THE HOOSIERS: (#62 S&P+: #17 Offense, #105 Defense)

THROW IT FOREVER. DON'T EVER STOP THROWING. WE ARE ONE WITH THE PASSING OFFENSE. AMEN.

Indiana is now halfway back from the tandem of injuries that, in retrospect, may have torpedoed the Hoosiers' latest attempt at a bowl game. Granted, there is no excuses for what happened against Rutgers, but if you got a do-over from the 4th quarter of the Ohio State game on through the end of Homecoming with a fully healthy Nate Sudfeld and Jordan Howard, does anyone think Indiana is still 4-3? I'm not saying they're 7-0, but you have to think at least one of those games breaks the Hoosiers' way.

But injuries are part of the game, and Indiana is (unfortunately) one of the more ill-suited teams to rise above them when forced to turn to their depth. I've reached the point with Jordan Howard's injury that I'll just assume he can't go until he is actually on the field again. The good news is that Nate Sudfeld returned against Rutgers and, aside from a fourth quarter in which not a single player in an Indiana uniform did anything correctly, he looked like vintage Suds: winging the ball to every level of the field and to every receiver at his disposal as the Hoosiers piled up 52 points in in a little less than 40 minutes of game time.

Against Michigan State, I'd advocate the same thing. Without Jordan Howard, Indiana's rushing efficiency has plummeted. Both Mike Majette and Devine Redding showed their gamebreaking ability against the Scarlet Knights, but have yet to show the play-to-pay consistency that Howard has. To illustrate: Redding now has two less carries than Howard on the season ... and about 300 less yards.

We might be at a juncture where it's time to stop worrying about balance and just throw it 100 times and hope for the best. I discussed Michigan State's below average ability to stop big plays through the air, maybe the Hoosiers should just exploit that and not worry about anything else? It's not a great idea, but Indiana going to East Lansing to play Michigan State isn't a great idea in general, so who cares?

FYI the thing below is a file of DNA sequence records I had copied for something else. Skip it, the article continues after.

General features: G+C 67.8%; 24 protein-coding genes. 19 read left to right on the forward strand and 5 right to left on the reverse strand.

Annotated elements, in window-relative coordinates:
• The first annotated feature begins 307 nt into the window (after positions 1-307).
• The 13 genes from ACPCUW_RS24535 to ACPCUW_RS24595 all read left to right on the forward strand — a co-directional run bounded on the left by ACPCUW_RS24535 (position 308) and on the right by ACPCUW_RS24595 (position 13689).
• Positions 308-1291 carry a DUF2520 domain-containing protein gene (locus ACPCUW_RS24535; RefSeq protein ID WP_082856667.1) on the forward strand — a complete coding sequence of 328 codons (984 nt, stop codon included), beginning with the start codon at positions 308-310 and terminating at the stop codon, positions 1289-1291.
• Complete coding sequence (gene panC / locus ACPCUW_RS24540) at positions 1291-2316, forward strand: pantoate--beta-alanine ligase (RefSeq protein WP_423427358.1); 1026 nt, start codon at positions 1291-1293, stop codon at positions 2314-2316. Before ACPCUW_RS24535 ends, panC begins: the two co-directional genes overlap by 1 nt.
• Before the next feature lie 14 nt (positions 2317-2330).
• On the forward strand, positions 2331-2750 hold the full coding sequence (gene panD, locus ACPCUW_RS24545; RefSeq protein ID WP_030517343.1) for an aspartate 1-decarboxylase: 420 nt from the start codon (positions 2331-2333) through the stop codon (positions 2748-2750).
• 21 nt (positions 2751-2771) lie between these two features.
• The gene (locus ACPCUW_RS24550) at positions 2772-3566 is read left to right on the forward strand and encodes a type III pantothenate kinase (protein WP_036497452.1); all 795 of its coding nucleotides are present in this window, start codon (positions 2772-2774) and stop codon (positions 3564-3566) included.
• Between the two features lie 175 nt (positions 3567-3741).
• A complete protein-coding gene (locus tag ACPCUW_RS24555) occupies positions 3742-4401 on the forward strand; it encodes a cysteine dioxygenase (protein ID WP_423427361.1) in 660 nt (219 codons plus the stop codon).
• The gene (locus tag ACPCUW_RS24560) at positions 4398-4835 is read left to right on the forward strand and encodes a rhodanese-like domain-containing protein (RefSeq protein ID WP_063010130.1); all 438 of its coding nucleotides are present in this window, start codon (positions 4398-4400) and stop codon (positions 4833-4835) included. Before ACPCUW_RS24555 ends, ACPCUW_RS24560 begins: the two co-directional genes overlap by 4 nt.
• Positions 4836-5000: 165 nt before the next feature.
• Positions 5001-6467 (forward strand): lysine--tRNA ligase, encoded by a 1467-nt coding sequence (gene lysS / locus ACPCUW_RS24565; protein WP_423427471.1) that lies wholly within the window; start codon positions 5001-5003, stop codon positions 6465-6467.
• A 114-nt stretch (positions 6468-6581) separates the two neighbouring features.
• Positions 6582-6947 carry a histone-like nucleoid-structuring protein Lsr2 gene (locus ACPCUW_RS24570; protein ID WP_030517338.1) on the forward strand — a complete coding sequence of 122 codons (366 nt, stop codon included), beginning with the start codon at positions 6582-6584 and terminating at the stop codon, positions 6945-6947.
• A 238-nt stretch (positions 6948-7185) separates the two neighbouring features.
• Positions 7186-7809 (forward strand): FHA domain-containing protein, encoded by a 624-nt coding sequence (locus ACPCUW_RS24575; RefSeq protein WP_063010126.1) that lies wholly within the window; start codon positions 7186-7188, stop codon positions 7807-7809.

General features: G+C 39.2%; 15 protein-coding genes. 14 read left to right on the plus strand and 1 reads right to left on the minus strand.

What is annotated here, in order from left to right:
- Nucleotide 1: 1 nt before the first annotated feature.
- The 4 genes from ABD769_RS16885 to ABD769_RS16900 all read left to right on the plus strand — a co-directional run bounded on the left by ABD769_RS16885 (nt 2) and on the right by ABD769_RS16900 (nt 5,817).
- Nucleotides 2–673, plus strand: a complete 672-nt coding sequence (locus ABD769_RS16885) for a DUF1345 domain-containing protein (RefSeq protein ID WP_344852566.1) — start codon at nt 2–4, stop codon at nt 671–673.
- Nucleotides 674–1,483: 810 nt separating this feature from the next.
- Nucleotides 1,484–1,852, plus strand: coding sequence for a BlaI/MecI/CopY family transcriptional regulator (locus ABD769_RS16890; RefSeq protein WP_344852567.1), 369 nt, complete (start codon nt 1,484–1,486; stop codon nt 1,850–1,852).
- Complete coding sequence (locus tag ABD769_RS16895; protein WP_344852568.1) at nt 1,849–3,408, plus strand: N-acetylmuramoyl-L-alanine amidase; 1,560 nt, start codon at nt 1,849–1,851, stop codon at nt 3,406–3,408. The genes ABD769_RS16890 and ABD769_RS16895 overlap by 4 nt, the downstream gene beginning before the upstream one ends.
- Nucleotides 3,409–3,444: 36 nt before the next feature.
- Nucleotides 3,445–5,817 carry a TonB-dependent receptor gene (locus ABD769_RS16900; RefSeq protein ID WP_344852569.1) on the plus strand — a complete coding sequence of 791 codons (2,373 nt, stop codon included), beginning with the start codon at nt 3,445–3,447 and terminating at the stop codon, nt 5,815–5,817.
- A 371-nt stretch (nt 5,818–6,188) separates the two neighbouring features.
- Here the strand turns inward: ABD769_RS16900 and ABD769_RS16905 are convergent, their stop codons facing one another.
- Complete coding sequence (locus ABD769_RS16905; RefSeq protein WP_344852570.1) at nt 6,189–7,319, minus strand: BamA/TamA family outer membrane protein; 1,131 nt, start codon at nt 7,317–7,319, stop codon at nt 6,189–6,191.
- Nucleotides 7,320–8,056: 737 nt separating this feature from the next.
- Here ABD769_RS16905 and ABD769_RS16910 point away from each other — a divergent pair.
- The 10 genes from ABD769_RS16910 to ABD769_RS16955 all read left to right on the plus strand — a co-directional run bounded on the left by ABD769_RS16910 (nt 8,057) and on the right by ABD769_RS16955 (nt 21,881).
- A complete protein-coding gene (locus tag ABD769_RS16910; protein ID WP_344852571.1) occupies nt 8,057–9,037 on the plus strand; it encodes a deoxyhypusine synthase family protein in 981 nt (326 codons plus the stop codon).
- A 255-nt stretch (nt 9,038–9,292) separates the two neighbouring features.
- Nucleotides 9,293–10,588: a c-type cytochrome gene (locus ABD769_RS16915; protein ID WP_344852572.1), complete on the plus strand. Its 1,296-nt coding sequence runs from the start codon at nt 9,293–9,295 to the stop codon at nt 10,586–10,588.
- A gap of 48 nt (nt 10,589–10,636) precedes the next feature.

The Hoosiers are the 9th best overall passing offense in the country, 22nd in efficiency, 33rd in explosion (a mark that has been steadily rising all season after a very non-explosive start for the team.) Along with being 9th in the nation in tempo, we might as well turn this into a track meet (like always) and see if the Spartans can keep up. However, Indiana has to be able to stop their running game to make this happen. We've covered Sparty's inefficiency in the run game and their continued insistence on running a lot, but if our defense (ranked 82nd against the run) can't keep them inefficient, they'll be the ones controlling the pace, and Sparty likes to move things awfully slowly (93rd).

THREE THINGS:

  • Jordan Howard? Two weeks ago, he traveled and suited up, but ultimately did not play. Last week, he suited up, got taped, but only watched warm-ups before eventually not playing again. Following this pattern, we're likely to see him travel, suit up, get taped, participate in warm-ups and then not play. All jokes aside, we know we can't trust the depth chart or the coaches to give us any clear indication of his status. Only once he's standing behind Nate Sudfeld on the field will we know for sure, maybe.
  • How does the team respond? We know how we, as fans, responded to last week's Homecoming debacle, but how will the team come out following one of the more gut-wrenching defeats of their careers? Indiana rarely goes into East Lansing on anything short of house money, and with the Spartans flying high off an improbable win over their rivals in Ann Arbor, maybe the Hoosiers catch them napping?
  • PREDICTION: We got so caught up last week in some opposing fan disagreement over a stat projection (S&P+ likes Sparty by 13, FYI) that I forgot to give my own prediction for the game. I try to not let one game ruin my outlook on the season, but, at the same time, I wasn't picking us to win this game any way. I think Michigan State prevails 41-30.